The lengthy dispute over required paperwork to clean up contaminated ponds at a former Pahrump golf course was finally settled Friday heading off litigation and allowing park development plans to move forward.
Following a 5 – 2 vote of approval, the Nye County Planning Commission granted Utilities, Inc. of Central Nevada a waiver to begin the cleanup sans a conditional use permit, which was at the heart of the dispute.
The proposal of the waiver did not come without objection. Planning commission member Bob King said he had a difficult time allowing Utilities, Inc. to avoid compliance with rules that other applicants must follow. “This will set a precedent,” he said.
Assistant District Attorney Daniel Young said that Nye County was headed toward litigation over the definition of a body of water in explanation of the company’s contested need for a conditional use permit, which has long delayed the cleanup of the property.
Nye County applied for the waiver of the permit, Young said, because the utility’s application would have resulted in their acknowledgment that a conditional use permit was required. Most of the proposed remediation work, 90-percent of it, did not require a conditional use permit, he said. The portion that did require a permit, the county contended, was the expansion of one of the effluent ponds.
The point of contention was whether the expansion was considered an existing use or a grandfathered use. Utilities, Inc. has maintained that the expansion was a permissive use. The county’s position was that it is a grandfathered use which required a conditional use permit. “We got stuck in our respective positions.” Young said.
The resolution that both parties agreed upon was the issuance of a waiver, applied for by the county, so neither party was technically forced to concede their position. Neither party has disputed the necessity for remediation of the property.
Utilities, Inc. President Wendy Barnett outlined the parameters of the cleanup and development project which includes the expansion and partitioning of a receiving pond, which would allow individual effluent ponds to be taken offline for maintenance. Barnett said that Utilities, Inc. will again appear before the planning commission with plans to construct rapid infiltration ponds, as part of the development plan for the property.
An assessment of the 160-acre property’s irrigation and percolation system resulted in the discovery of a costly repair and replacement project, which Utilities, Inc. has decided not to move forward with. Instead, she said, as part of the second phase of the project, rapid infiltration ponds will be constructed, if permission is granted by Nevada’s Public Utility Commission, for a modification of their integrated resource plan.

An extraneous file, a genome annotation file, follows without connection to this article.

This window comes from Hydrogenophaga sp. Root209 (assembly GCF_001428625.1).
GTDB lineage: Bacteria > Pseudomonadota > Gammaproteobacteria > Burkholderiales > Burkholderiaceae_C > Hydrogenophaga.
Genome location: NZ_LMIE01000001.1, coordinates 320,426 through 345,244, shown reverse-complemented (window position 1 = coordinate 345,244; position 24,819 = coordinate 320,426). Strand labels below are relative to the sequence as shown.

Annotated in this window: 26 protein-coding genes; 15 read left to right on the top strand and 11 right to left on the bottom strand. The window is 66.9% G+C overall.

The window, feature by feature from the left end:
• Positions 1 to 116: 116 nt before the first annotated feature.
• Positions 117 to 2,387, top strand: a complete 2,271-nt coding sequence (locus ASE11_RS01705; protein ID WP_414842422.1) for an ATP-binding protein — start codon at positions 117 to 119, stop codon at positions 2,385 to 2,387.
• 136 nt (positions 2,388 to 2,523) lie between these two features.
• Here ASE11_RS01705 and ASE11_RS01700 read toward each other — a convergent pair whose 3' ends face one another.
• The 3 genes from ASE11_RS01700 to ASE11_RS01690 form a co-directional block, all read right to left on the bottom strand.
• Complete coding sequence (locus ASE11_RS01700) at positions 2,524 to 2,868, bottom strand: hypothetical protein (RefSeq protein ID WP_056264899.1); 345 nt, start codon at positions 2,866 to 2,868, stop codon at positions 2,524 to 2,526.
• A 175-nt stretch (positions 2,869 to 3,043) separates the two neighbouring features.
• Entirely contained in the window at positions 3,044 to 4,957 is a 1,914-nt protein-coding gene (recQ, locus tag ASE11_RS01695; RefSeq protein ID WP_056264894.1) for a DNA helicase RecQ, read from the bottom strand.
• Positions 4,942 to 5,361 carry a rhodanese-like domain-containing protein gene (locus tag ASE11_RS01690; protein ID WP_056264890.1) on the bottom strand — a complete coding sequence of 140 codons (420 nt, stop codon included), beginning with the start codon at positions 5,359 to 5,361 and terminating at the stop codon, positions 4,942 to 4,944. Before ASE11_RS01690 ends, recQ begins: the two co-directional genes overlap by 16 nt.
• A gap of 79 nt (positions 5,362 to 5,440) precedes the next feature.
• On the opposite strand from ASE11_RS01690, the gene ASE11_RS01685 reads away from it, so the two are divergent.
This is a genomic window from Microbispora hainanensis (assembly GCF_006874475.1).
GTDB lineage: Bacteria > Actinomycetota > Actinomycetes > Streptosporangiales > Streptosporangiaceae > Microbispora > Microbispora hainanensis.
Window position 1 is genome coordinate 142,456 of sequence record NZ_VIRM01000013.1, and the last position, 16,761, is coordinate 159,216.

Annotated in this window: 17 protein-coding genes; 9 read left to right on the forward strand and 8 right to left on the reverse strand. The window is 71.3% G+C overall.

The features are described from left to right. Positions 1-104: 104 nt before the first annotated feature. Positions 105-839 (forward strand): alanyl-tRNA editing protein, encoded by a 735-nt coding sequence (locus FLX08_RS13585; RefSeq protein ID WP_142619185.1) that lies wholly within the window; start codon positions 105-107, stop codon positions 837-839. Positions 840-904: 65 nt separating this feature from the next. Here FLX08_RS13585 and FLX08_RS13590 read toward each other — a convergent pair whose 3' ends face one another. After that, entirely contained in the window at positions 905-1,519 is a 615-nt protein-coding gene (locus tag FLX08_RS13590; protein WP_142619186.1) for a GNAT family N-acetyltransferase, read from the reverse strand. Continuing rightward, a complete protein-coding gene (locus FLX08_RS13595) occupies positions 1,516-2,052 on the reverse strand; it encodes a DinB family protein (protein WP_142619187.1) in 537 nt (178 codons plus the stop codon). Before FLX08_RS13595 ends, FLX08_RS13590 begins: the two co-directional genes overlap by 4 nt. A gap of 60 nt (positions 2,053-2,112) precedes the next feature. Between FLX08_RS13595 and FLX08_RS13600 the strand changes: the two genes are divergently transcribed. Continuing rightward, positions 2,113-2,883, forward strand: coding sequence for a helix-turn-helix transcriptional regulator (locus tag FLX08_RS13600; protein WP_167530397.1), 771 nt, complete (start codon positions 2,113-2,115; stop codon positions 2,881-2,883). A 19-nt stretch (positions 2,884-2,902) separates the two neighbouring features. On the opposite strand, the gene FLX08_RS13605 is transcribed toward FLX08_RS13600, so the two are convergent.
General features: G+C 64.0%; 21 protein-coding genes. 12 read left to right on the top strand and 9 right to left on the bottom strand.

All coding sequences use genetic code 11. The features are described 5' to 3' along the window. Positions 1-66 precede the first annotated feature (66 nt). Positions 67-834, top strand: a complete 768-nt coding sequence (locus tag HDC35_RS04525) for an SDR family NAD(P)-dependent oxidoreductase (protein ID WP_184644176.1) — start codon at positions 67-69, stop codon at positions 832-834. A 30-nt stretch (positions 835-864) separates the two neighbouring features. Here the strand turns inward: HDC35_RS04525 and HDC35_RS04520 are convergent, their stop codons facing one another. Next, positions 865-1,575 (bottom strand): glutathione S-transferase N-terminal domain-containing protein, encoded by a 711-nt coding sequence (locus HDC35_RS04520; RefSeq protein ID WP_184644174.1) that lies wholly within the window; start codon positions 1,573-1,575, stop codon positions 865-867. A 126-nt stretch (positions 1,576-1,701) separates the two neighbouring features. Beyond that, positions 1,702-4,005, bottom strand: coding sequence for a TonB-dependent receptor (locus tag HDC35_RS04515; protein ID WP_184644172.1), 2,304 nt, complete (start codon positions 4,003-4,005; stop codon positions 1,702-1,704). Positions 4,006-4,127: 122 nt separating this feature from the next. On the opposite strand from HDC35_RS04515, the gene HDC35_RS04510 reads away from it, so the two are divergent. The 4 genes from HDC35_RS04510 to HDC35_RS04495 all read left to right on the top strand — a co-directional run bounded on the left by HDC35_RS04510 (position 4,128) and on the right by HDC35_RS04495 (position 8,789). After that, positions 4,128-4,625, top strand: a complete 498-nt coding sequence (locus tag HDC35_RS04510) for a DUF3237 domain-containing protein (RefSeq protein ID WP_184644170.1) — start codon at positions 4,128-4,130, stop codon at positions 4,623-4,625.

Utilities, Inc. has filed appropriate paperwork with the state regulator advising them of their intention to request a rate increase for all sewer users, to fund the project.
The Public Utilities Commission has scheduled a consumer session, for public comment on the issue on Wednesday, March 4 at 6 p.m. at Nye County Board of County Commissioners’ chambers located at 2100 E. Walt Williams Drive in Pahrump.
As a condition to the waiver, Utilities, Inc. must apply for a conditional use permit or development agreement for further work on the property within six months of approval of the public utility commission, remediation of the existing ponds must start within six months of receiving approval from the Public Utilities Commission, submission of copies of the Nevada Department of Environmental Protection quarterly reports to Nye County and respond to substantiated complaints of effluent pond odor with water samples testing within 24-hours of receipt of written notice of the complaint from Nye County officials.
Concluding the meeting, requests for action on the appeal of the zoning administrator decision and request for issuance of a conditional use permit on the construction and expansion of an effluent handling facility were withdrawn by Nye County.
Following the meeting, Barnett said, “UICN is excited to begin the remediation of the hazards which could impact our health and welfare, and even more excited to continue our work with the community to turn this 160-acre property in the center of our community to something of value for the community.”
* Editor’s note: On Jan. 30 we incorrectly stated that the Public Utilities Commission hearing was Wednesday, March 6. The actual date is Wednesday, March 4, at 6 pm.